At the start of the COVID-19 pandemic, a number of colleges and universities throughout the nation made the Fall 2020 admission cycle test-optional as safety protocols caused many SAT and ACT testing dates to be postponed or canceled, according to Alyssa McCloud, senior vice president of enrollment management.
“Many families were struggling and we didn’t want to add any stress or anxiety during this challenging time,” McCloud said. “We were pleased that we could make this accommodation to support students through the application process.”
Test-optional college applications are nothing new. Seton Hall will join the list of over 1,350 accredited, four-year colleges and universities that are now offering test-optional admissions, according to the National Center for Fair and Open Testing.
Standardized college admissions tests had come under scrutiny before the pandemic. Debates over whether these tests give an unfair advantage to more wealthy students with propoents of test-optional policies noting that test prep tends to be expensive, with 40 hours of test prep ranging from $100 to $8,000 dollars, according to PrepScholar. The SAT, one of the most popular standardized tests for incoming college students, can cost up to $65 each time a student sits for the exam, which can be difficult for some students to afford.
McCloud said Seton Hall was aware that standardized tests were not the only gauge of what a student has to offer. “We recognize that standardized tests are not always the best indicator of student performance and we wanted to offer the many gifted, hard-working students the ability to access a Seton Hall education,” she said.
A 2015 study by Inside Higher Ed found that students coming from families with an average yearly income below $20,000 average a score of only 433 in each of the three parts of the SAT, while students coming from a family with an average income above $200,000 average 570 points.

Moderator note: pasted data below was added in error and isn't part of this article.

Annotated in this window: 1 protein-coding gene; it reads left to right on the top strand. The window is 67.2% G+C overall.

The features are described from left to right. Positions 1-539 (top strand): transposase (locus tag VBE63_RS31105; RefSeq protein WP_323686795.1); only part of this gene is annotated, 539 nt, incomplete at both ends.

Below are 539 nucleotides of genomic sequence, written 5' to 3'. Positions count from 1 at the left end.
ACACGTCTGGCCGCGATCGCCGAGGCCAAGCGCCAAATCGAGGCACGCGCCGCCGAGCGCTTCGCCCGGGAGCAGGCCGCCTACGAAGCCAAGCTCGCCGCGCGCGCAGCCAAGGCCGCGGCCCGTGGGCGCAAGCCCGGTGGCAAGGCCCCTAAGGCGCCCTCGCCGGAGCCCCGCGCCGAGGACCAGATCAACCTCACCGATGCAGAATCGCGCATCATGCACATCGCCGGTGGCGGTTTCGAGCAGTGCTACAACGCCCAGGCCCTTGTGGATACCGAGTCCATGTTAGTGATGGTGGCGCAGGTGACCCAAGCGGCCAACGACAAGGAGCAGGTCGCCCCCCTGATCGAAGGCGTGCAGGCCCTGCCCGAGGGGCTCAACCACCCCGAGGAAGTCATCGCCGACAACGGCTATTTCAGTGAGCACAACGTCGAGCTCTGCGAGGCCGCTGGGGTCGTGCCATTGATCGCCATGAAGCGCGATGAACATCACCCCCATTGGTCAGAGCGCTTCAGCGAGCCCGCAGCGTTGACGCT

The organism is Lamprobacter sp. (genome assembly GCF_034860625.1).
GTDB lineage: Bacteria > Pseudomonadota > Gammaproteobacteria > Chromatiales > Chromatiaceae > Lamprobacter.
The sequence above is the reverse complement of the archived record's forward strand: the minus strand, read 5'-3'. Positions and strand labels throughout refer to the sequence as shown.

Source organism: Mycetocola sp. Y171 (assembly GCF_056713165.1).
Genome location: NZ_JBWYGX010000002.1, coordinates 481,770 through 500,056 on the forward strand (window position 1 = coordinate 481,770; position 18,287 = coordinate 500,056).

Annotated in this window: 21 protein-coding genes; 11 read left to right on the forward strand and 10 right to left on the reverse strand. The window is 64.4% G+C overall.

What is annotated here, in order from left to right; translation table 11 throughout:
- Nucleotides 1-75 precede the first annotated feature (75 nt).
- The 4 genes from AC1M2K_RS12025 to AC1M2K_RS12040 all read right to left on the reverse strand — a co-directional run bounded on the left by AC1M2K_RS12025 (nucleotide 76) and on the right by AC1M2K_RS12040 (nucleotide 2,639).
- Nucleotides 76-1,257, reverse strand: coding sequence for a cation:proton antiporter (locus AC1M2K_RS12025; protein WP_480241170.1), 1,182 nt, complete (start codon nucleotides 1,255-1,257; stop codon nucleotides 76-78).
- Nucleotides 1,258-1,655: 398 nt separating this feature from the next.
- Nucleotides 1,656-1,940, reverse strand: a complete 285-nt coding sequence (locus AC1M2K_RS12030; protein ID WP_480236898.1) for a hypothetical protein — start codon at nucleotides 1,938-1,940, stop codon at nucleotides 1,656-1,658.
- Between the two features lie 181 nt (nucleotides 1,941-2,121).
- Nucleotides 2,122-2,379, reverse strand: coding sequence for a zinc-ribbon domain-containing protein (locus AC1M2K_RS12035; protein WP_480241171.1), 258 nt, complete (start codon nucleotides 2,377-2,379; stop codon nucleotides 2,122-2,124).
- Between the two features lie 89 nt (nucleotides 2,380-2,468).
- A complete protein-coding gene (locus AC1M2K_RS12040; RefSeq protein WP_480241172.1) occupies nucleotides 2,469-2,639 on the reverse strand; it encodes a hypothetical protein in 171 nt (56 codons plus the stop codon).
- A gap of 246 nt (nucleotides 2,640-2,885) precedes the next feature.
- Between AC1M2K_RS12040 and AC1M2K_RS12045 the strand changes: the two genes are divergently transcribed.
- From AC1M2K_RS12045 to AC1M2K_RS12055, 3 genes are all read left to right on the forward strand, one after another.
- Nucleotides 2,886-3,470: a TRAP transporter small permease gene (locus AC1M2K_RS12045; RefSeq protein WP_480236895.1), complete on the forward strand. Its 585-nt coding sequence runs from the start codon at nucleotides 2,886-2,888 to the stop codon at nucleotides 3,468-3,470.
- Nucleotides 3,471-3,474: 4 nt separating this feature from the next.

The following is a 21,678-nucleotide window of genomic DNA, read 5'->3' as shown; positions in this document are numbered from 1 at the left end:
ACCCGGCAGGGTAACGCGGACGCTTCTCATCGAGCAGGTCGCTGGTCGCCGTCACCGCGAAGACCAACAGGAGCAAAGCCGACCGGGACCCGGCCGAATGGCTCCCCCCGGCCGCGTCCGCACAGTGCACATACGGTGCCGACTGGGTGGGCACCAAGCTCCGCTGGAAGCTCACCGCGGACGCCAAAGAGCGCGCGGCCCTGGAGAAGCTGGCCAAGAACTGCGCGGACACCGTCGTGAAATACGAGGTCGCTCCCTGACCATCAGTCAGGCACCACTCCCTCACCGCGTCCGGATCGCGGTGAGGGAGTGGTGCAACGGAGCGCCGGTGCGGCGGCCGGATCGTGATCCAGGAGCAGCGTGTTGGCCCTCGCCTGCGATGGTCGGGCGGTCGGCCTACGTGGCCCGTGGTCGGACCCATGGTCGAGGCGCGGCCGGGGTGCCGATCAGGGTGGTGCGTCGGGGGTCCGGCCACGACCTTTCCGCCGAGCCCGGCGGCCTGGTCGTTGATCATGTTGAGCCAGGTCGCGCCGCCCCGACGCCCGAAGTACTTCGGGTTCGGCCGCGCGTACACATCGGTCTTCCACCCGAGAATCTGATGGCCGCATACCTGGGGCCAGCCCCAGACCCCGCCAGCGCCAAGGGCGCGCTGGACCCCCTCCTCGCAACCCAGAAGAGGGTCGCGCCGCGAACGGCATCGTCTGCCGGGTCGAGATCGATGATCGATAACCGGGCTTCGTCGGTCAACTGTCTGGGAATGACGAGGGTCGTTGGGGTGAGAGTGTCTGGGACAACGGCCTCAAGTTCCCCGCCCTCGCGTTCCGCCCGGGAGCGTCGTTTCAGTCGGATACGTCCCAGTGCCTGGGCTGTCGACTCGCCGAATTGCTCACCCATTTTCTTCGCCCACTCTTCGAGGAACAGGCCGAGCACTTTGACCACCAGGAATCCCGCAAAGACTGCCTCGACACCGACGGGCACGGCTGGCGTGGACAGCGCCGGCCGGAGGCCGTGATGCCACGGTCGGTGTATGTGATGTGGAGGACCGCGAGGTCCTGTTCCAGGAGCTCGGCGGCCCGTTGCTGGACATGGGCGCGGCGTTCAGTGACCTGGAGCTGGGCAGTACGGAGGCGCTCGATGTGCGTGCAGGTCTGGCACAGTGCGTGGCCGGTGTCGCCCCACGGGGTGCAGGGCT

“Standardized tests arguably exacerbate educational inequality relative to income, because not all applicants can afford such assistance,” Jonathan Farina, president of the Seton Hall Faculty Senate, said. “We also found that test-optional policies generally increased the size and diversity of applications for admission, without compromising later retention and graduation rates.”
A 2018 study from the National Association for College Admission Counseling showed that schools that switched to a test-optional application process saw an increase in the number of Black and Latino applicants and admittances.
Students who choose not to submit test scores will have the other aspects of their application, such as GPA, extracurriculars and the rigor of coursework emphasized more, McCloud said.
“When reviewing all applications for admission, Seton Hall will take a holistic approach and take into consideration all aspects of the student’s record with a heavy emphasis on the student’s academic record in high school, specifically looking at grades, academic rigor and class rank if available,” she said.
Students who choose to apply to Seton Hall without submitting their test scores will still be eligible for scholarships, the Honors Program and the Buccino Leadership Institute, according to McCloud.
“There are students who may not feel as if the SAT/ACT accurately or comprehensively reflect their skills or potential,” freshman political science major Anabel Pierre said. “Maybe the next class of Seton Hall will have more students who feel confident in their decision to attend and higher graduation rates.”
Farina said the University plans to evaluate how students perform under these new standards and reevaluate its decision in 2026.
Rylee Nelson can be reached at firstname.lastname@example.org